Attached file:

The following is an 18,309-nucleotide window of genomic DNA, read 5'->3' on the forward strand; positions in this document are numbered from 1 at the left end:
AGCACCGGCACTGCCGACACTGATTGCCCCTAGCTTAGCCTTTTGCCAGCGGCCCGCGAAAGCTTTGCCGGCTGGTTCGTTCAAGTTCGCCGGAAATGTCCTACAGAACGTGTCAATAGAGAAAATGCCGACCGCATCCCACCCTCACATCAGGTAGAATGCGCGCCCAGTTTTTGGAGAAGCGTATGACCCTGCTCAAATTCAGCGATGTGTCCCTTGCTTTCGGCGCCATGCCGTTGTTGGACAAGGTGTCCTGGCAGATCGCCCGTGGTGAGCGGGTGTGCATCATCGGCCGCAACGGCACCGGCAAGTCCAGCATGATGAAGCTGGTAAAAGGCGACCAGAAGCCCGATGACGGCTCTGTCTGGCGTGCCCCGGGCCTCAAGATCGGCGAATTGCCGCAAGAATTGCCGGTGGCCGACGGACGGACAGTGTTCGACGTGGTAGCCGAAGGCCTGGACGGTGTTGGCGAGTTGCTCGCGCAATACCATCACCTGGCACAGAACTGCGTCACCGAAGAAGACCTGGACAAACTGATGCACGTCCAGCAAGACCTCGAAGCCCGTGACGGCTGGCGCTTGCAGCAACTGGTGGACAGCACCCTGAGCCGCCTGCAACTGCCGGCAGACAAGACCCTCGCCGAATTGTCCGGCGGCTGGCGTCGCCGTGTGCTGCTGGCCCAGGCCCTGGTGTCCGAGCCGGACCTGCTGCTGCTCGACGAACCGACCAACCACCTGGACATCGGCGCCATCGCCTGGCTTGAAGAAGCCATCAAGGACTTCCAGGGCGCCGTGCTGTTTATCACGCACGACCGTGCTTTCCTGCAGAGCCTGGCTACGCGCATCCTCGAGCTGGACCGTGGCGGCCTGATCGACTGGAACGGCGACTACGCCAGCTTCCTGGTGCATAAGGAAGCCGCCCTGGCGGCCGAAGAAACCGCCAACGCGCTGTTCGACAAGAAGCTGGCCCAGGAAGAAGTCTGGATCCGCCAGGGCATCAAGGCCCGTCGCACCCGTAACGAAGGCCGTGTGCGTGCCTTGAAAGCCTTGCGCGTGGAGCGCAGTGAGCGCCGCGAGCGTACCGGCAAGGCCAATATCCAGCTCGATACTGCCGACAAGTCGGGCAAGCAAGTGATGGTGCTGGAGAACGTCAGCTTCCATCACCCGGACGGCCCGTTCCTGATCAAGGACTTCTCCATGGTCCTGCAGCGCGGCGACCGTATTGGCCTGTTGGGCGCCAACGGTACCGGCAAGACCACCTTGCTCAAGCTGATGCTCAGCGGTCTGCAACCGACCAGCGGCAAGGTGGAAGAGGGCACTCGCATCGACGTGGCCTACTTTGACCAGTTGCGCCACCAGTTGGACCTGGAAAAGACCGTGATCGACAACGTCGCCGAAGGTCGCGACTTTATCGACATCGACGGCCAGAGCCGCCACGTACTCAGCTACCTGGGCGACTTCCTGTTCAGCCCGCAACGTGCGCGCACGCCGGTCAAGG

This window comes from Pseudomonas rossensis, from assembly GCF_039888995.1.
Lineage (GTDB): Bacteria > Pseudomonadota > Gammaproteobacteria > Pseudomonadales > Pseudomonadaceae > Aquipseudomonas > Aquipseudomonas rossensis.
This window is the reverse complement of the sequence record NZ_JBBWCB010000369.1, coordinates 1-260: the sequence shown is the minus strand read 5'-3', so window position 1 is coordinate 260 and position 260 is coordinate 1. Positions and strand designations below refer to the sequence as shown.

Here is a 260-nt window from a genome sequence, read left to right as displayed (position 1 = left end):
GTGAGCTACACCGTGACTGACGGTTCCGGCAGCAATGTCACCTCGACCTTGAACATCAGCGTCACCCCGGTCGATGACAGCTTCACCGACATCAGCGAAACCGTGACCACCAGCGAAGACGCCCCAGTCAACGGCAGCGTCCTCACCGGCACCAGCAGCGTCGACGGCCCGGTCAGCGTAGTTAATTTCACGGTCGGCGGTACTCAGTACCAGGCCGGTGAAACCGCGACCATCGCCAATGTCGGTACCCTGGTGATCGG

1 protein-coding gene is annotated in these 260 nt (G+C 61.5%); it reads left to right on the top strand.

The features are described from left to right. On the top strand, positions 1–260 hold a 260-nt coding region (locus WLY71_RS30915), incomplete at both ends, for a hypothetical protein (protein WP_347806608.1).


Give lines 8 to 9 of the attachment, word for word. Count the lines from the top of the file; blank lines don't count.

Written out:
1 protein-coding gene is annotated in these 260 nt (G+C 61.5%); it reads left to right on the top strand.

The features are described from left to right. On the top strand, positions 1–260 hold a 260-nt coding region (locus WLY71_RS30915), incomplete at both ends, for a hypothetical protein (protein WP_347806608.1).